Why: It's a piece of living rock 'n' roll history. And wait until you see the poster collection upstairs.
What: Born as a dance hall, this auditorium dates to 1912. Since then it's been many things, including a roller rink. From the outside it looks like a fortress. But in the late 1960s, under the leadership of impresario Bill Graham, it made its name as a rock concert venue. There have been a few detours since then, but that tradition continues now.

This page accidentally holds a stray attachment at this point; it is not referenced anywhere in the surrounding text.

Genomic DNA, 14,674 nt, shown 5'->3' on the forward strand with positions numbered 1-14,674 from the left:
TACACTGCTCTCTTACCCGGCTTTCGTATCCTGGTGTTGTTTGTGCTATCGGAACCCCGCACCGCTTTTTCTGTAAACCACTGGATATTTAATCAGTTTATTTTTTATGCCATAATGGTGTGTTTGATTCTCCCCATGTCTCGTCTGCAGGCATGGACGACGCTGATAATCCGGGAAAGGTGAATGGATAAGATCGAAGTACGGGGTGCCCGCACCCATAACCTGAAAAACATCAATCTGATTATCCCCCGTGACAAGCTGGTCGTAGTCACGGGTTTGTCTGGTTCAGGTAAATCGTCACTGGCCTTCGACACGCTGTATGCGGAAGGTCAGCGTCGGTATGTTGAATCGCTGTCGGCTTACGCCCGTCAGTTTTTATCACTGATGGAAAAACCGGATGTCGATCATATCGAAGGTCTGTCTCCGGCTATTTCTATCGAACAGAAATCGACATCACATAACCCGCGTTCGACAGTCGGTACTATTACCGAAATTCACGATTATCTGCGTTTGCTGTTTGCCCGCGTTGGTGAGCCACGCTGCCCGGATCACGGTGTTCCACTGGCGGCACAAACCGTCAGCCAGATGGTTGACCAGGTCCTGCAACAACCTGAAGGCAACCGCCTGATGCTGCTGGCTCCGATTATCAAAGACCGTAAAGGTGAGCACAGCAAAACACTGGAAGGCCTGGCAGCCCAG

The hall, illuminated by 10 dramatic chandeliers, holds about 1,100 people, most of whom stand on the chairless dance floor. Others sit in the upstairs mezzanine area (better views, easier bar access). The poster collection filling the walls upstairs is a festival of boomer flashbacks: the Grateful Dead, Jefferson Airplane, Santana, Quicksilver Messenger Service, Big Brother and the Holding Company. Tom Petty. Los Lobos. And it's not all graybeards. Younger bands such as the Wood Brothers (who played in March) come, too.